Our six years in South Africa were coming to a close. Johannesburg had become our home and now we were going to have to say goodbye. We had made so many good friends. We had also accumulated a lot of stuff; a whole houseful of furniture, clothing, toys, books and kitchen utensils. Most of it had been given to us. Once our tickets were booked, we started to give things away. We managed to sell some of our big things and that money was going to be what we lived on when we got to the other side. All we had left was a big box of Tupperware, a few boxes of books, photo albums and a few other sentimental things. Friends offered to store them for us. At that point we had no idea when we would ever see them again. We weren’t planning to be back any time soon.
The big question was, “Where will you be living in India?” Somehow we knew it would be in the North, somewhere near the source of the Ganga. While it was something, it still left a lot to the imagination. India was huge and there were needs everywhere. How was it going to be possible to pick a spot? Closing our eyes and pointing at the map wasn’t an option but at least we knew our starting point.
When Tony got back from his survey trip, things were a little bit clearer. At least there was a plan. We would stay in Goa for six months to learn as much as we could from the NFI family. Tony felt that would be the softest introduction to India for all of us. That was settled. We were going to take one step at a time. Goa was in the South and we were going to live in the North. How we were going to get up there didn’t enter our minds.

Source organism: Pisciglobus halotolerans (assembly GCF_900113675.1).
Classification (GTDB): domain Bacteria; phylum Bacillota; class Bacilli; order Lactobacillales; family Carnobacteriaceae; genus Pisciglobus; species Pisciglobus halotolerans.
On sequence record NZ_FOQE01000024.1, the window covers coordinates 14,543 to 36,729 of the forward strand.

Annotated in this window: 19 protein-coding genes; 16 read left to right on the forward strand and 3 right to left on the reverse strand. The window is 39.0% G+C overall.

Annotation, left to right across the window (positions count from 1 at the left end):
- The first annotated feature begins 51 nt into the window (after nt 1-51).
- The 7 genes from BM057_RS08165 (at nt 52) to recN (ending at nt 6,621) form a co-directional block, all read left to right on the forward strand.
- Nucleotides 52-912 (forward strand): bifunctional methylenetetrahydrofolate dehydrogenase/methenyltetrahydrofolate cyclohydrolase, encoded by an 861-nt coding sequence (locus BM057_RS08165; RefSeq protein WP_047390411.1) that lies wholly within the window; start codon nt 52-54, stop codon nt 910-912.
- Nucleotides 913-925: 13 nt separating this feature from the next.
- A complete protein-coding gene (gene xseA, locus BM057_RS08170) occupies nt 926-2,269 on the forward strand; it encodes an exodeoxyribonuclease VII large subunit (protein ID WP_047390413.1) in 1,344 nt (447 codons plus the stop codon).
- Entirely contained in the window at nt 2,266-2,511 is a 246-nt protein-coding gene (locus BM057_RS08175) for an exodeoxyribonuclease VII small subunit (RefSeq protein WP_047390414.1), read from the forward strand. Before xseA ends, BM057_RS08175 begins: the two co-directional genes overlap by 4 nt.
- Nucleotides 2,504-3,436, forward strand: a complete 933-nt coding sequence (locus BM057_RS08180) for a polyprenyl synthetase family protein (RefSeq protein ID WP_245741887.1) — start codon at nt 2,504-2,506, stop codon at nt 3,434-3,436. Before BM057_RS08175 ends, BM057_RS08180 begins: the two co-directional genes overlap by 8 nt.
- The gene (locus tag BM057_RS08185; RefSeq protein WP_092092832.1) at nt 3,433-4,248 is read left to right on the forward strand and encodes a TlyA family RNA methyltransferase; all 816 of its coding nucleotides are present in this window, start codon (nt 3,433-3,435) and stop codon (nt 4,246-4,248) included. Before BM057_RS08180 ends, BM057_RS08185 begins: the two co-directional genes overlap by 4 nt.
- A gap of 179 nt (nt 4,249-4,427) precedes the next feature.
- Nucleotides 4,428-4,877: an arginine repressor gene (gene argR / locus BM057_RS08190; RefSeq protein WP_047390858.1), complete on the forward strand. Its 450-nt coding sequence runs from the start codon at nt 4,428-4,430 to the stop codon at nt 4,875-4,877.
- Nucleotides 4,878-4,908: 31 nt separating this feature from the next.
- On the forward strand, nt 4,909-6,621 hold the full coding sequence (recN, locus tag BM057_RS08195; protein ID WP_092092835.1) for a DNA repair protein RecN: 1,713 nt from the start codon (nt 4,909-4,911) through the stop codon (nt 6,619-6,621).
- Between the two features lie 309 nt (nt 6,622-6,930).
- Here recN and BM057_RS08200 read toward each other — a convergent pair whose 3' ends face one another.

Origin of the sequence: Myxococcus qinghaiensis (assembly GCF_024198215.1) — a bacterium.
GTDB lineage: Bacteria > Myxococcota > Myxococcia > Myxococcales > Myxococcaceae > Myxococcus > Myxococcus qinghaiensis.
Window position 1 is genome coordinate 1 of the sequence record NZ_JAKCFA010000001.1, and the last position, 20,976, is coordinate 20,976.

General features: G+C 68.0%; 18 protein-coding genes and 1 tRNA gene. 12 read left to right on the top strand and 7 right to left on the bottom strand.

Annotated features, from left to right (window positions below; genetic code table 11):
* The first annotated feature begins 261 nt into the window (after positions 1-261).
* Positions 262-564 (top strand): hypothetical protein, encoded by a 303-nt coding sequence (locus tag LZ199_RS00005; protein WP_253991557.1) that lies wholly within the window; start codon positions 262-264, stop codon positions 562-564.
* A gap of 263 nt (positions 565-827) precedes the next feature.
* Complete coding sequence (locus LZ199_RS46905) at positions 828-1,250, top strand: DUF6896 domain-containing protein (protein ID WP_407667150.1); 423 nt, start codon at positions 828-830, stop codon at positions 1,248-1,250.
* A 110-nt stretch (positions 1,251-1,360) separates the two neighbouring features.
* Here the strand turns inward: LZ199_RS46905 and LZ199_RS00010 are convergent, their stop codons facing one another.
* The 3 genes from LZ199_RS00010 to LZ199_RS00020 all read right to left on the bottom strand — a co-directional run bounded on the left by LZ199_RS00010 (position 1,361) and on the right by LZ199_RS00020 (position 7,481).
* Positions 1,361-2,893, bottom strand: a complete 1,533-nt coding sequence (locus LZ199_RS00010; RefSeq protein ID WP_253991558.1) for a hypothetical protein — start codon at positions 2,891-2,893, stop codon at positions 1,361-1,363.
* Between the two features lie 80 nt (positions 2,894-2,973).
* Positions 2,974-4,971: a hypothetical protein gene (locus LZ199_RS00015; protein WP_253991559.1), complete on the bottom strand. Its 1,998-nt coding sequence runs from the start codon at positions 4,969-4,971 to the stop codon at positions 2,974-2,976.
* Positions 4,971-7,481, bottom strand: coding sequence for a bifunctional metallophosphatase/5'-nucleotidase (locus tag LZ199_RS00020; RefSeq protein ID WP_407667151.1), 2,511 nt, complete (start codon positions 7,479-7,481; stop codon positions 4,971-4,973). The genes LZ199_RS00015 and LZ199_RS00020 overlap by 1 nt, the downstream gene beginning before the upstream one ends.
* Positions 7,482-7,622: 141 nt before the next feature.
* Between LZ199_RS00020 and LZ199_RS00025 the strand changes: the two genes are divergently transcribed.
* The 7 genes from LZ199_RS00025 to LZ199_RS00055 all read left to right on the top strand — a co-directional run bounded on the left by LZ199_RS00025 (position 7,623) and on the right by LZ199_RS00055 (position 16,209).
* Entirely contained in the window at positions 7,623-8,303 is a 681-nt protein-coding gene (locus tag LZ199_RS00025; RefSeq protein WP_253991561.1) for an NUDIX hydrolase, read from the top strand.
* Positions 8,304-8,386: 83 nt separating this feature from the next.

God had also spoken to Tony about children of influential families. He was reading Ps 45:9 which talked about daughters of kings being part of God’s household. Tony started to cry and pray for those children and had a deep burden for Rajiv Gandhi’s daughter. He had no idea if he even had a daughter.
People thought we were radical. We didn’t feel we were being radical. God told us to go and we were being obedient. We both knew that if we chose to stay anywhere else, no matter how “safe,” we would be miserable. Our biggest desire was to be in the will of God. His will was going to be home for us
I didn’t know much about India. Most of what I knew, I had learnt from Tony, and he wasn’t the best at giving details. We didn’t have a TV so I hadn’t watched any programmes featuring India on National Geographic. Because we didn’t know where we would be living, we didn’t know which language we needed to learn. We didn’t even think about it. There was no preparation other than preparation of the heart. During my YFC and O.M days we had been taught to be R.F.A. Ready for anything. We figured that as long as our hearts were ready, we would be ok.
We chatted to Phil and Linda Maxwell who had started a community and school in Hout Bay. Their advice was that we home-schooled our girls. That sounded like a good idea. They also talked about what an idol formal education had become. They helped us to see how much our girls were going to learn just being on the trip with us. The advice we got from Rob Rufus was “Go in naivety and childlike trust. You don’t have to know everything for everything to work out.”
It became more and more obvious to me that our children were happy and secure, all the time they were with us. They didn’t mind where we went or for how long, as long as they were tagging along. The concept of another nation, another city was just not an issue for them. It had to do with family. Geography has little meaning when you are 2 and nearly 4. We decided then that if it wasn’t an issue for them, we weren’t going to make it an issue. There was going to be no suggestion of “shame you poor kids, having to tag along with us and give up all your friends and family.”
They were part of our call to India. Whatever we were going to face, we were going to face together. We were burning all our bridges and there was no plan B.